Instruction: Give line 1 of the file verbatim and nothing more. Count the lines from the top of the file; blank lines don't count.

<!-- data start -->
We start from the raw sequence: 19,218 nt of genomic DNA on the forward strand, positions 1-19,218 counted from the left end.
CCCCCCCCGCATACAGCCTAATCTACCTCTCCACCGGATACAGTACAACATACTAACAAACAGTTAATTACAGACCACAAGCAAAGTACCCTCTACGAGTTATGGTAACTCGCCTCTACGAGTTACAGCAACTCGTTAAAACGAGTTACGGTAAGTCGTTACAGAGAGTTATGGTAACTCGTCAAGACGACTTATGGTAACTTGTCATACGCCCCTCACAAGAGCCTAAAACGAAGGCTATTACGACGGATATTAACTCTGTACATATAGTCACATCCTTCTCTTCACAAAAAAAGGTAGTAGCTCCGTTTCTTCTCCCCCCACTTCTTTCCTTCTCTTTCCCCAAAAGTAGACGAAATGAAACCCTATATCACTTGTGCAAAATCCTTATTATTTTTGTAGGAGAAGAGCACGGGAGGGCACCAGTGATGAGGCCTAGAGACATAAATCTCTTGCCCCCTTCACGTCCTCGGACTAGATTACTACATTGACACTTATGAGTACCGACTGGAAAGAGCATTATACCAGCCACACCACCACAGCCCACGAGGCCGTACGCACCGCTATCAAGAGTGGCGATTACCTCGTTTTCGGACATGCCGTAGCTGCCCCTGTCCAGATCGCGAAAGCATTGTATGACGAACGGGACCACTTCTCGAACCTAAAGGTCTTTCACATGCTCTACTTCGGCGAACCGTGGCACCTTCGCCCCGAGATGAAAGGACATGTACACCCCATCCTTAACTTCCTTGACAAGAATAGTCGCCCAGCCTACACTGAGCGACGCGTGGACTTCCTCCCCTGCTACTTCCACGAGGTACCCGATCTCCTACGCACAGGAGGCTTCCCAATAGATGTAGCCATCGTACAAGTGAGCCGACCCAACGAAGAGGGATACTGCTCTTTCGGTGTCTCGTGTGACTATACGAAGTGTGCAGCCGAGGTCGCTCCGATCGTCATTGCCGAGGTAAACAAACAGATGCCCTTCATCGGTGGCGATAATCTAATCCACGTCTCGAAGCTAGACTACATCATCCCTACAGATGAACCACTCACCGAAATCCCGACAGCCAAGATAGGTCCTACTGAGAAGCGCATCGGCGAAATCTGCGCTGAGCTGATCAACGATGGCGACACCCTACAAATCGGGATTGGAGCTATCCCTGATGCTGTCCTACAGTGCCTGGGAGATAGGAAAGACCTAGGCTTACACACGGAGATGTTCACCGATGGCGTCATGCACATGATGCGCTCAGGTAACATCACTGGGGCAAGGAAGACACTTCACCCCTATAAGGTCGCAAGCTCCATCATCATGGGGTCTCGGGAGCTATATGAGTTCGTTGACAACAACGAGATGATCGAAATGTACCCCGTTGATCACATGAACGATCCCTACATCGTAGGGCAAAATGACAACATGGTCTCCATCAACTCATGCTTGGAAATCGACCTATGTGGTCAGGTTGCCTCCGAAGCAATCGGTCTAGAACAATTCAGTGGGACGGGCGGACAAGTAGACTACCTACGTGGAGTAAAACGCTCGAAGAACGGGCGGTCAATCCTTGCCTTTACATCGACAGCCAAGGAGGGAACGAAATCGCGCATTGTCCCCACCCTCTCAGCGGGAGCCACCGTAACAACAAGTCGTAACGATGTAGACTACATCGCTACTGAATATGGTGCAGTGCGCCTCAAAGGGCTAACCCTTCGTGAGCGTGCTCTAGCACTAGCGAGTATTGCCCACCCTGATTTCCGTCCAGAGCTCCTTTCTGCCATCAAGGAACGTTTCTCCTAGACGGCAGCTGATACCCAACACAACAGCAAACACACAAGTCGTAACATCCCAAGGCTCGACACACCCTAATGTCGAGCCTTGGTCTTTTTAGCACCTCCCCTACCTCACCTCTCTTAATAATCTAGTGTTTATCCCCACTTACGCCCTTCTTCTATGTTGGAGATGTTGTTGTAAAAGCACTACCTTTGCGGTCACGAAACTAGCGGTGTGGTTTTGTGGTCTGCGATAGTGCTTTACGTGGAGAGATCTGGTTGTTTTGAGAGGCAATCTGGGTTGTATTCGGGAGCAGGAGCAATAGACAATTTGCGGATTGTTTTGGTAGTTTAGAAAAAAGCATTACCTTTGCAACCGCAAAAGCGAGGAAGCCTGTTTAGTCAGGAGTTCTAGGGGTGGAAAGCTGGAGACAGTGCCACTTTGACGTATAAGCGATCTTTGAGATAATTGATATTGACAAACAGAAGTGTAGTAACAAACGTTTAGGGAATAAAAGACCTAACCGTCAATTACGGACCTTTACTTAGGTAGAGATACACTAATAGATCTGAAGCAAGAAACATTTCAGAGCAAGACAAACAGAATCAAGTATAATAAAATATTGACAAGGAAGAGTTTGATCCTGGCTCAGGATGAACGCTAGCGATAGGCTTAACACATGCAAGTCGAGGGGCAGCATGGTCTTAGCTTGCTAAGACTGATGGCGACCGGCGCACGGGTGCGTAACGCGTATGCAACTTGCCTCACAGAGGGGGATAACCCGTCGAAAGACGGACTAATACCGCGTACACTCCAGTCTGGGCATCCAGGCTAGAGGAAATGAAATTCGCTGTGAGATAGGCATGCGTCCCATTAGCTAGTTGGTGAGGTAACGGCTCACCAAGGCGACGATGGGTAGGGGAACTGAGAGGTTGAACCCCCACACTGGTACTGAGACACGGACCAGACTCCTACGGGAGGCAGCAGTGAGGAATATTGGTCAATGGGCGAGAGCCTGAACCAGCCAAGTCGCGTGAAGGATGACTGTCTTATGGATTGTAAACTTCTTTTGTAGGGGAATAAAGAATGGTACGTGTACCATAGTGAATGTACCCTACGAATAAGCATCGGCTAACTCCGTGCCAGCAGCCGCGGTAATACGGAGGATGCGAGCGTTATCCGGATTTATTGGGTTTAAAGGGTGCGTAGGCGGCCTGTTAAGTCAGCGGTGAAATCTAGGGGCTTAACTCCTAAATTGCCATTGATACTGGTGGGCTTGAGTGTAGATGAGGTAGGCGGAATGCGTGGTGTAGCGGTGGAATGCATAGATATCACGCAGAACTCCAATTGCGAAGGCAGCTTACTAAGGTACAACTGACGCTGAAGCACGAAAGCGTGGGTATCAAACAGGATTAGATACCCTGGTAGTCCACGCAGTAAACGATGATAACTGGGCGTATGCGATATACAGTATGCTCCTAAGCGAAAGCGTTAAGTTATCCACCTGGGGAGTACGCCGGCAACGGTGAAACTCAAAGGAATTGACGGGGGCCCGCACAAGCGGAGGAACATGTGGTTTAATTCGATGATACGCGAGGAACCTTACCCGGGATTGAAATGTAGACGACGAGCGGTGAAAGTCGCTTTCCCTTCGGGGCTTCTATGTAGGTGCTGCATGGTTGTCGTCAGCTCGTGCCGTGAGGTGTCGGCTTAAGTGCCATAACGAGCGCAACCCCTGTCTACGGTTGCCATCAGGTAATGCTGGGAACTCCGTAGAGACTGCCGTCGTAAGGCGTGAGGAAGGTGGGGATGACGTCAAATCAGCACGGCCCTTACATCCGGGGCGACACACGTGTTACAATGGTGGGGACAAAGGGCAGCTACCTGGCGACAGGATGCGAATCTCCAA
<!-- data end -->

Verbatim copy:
We start from the raw sequence: 19,218 nt of genomic DNA on the forward strand, positions 1-19,218 counted from the left end.